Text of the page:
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2021-22 Flyers Player Review: Scott Laughton brought some semblance of stability

Veteran Swiss Army knife proved valuable on and off the ice once again.

Ottawa Senators v Philadelphia Flyers Photo by Mitchell Leff/Getty Images

While the 2021-22 Philadelphia Flyers were littered with players who underperformed, Scott Laughton was among the few who could be categorized as performing at or above expectations.

The Swiss Army knife turned in another productive season, posting a near career-best .45 points per game despite being thrust into a variety of situations under both coaching staff this past year at all strengths moving up and down the lineup. Laughton’s solid two-way play was a rarity in a team that had issues defensively across the board on forward and at defense.

Now 28-years-old, the former 20th overall pick in the 2012 NHL Entry Draft has settled into a core piece of the franchise — earning a five-year, $15 million extension in April of 2021. Laughton has also taken on more of a leadership role in the past few seasons as veterans have moved on and is firmly in the discussion for perhaps wearing the “C” in the near future.

Laughton’s performance last season shouldn’t be ignored for a variety of reasons, starting with his status as part of the emerging leadership group in the post Claude Giroux era, but also because of his on-ice value — which could be a boon for the Flyers should the 2022-23 campaign turn south and a roster overhaul take place.

A player or Laughton’s caliber compounded by his relatively affordable contract should carry plenty of value around a league looking for controllable assets. Just ask the Tampa Bay Lightning if they’re open to paying a premium for valuable, cost controlled players.

But that’s a future discussion, and in the meantime Laughton remains a useful player in the Flyers’ middle six that has earned expanded roles in terms of lineup and leadership opportunities.

By the Numbers

We already touched on Laughton’s offensive production, where he was a touch of his career-best pace of .55 points per game. The results were a fourth double-digit goal scoring campaign — including nine at even strength despite starting more than 54% of his shift at evens in the defensive zone.

Laughton held his own at 5-on-5 (-0.8 Corsi For Relative) despite that noted zone start percentage and a rather hodgepodge batch of teammates throughout the season. One of those common linemates ended up being James van Riemsdyk, who fell out of favor across two coaching staffs and spend a ton of time in the bottom six. Not know for his defensive acumen, JVR was often propped up by Laughton’s fine work.

One — well continued negative — is that Laughton was again a key player on one of the NHL’s worst penalty kills in 2021-22. This has been an issue for the Flyers year-in and year-out the past decade really, and Laughton was again top five among forward in terms of total penalty kill time on ice (1:44 per game).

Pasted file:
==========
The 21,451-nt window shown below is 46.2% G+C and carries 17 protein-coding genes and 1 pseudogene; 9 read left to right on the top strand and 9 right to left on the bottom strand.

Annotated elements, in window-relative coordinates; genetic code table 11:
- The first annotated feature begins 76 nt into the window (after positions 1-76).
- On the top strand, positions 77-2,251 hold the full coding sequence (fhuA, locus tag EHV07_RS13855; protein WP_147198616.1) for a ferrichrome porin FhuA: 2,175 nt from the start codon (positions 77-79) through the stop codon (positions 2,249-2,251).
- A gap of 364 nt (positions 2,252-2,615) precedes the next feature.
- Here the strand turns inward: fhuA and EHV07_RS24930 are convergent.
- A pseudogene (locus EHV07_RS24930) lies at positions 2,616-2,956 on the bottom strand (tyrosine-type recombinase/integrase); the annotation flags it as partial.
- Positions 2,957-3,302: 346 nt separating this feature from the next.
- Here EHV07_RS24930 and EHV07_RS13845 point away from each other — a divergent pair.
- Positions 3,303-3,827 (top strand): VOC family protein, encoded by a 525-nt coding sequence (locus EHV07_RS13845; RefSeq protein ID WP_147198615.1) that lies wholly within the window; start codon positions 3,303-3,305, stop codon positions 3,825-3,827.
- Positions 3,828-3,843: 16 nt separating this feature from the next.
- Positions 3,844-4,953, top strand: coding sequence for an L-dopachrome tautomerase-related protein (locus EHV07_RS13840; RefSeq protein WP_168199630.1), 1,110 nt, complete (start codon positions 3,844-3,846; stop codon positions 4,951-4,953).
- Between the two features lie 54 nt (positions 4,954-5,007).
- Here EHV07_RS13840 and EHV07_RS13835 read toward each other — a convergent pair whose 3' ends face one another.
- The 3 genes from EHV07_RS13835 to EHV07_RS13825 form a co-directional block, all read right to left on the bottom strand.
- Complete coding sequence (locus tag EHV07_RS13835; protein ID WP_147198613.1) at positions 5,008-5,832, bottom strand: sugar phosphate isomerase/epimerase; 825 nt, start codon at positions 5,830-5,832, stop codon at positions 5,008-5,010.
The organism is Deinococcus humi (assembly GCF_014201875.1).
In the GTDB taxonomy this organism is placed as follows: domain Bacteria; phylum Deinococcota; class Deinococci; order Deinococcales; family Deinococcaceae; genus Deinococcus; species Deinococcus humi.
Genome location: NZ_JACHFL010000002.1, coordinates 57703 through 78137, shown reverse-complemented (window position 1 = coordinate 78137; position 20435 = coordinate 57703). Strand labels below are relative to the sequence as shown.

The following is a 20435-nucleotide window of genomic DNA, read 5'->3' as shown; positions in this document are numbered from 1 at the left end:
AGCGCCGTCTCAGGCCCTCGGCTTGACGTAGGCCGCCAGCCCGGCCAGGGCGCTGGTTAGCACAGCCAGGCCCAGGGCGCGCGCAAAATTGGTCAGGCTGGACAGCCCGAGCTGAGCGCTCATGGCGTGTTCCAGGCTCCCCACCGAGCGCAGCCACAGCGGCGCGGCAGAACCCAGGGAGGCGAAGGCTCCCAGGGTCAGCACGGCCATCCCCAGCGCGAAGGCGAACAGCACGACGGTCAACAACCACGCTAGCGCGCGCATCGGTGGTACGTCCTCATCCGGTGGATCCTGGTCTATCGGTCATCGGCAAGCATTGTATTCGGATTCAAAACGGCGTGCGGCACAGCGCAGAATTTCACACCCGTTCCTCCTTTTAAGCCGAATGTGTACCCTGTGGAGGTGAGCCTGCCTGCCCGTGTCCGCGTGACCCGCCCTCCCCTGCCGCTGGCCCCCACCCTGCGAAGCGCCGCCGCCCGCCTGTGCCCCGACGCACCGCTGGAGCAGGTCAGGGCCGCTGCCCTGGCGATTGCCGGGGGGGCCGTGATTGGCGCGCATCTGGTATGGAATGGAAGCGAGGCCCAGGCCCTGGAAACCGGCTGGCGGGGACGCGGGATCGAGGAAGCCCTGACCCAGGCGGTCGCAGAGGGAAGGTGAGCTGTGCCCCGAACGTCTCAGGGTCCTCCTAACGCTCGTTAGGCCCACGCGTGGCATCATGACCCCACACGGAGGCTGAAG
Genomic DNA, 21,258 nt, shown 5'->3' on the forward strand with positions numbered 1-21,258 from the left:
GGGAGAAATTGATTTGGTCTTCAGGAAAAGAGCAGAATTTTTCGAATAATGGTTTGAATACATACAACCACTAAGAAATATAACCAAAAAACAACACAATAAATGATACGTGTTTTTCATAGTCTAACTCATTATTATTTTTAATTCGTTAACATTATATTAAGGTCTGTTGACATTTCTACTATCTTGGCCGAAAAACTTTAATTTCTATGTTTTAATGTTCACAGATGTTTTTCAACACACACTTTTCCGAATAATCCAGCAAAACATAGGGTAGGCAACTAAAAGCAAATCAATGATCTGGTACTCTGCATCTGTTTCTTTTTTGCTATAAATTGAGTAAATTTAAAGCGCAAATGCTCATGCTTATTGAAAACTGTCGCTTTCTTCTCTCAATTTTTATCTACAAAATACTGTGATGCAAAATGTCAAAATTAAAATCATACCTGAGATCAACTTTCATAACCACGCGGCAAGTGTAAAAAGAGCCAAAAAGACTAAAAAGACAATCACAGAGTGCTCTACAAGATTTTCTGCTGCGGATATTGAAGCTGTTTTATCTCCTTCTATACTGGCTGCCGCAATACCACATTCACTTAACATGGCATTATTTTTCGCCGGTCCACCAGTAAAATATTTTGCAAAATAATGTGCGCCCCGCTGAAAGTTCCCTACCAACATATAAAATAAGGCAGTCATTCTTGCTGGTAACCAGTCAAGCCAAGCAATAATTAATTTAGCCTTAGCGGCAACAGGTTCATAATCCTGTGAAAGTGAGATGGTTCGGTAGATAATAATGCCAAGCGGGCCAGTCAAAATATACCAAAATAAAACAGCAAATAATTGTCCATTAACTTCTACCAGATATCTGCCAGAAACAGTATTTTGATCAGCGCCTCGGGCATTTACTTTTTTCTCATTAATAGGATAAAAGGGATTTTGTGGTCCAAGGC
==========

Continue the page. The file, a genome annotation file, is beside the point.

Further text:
Though Laughton is essentially a finished produce going into his age-28 season, there is still a bit more left to project offensively for the former first-round pick. Laughton’s play driving numbers were trending in the right direction alongside more skilled players like Travis Konecny and Joel Farabee and predictably driven down with sloggers like JVR, Patrick Brown, Jackson Cates, and Nate Thompson among others.

If the Flyers can ever find a bottom six center who can actually be effective in the Laughton role, it can open up No. 21 for more time in the neutral and offensive zone and perhaps unlock more of the offensive potential that scouts saw back in the day to add more value to his game.

Three Thoughts on Scott Laughts

On offensive production, it’s fair to wonder if Laughton adopting a more aggressive shoot-first mentally would produce perhaps a 20-goal scorer. He’s a career 9.7% shooter, and and yet has never topped 130 shots in any full season — with a slightly more relaxed shift deployment perhaps he’s up in the 150 range and getting to more of the potential we’ve seen over the years.

Second, it was really great to see Laughton step into a leadership role last season even before the Giroux trade. Though his career didn’t exactly go to plan, Laughton has brought everything he’s had to every game and has committed himself to molding his game at different points to help serve roles within the organization. He paid his dues and his work ethic is something for younger players to look to, and that holds a ton of value outside of the box score.

With that in mind, would wonder if Laughton gets real strong consideration to be the Flyers’ next captain. Sean Couturier would be another obvious choice, but Laughton would allow Couturier to continue to serve as the Flyers’ best player without the extra added weight of captaincy on top. He’s respected in the room, isn’t shy about standing up for his guys, and bring a work ethic mentality that the Flyers desperately need to permeate throughout their organization — and fast.

All stats via Natural Stat Trick, Hockey Reference, and Evolving-Hockey unless otherwise noted.

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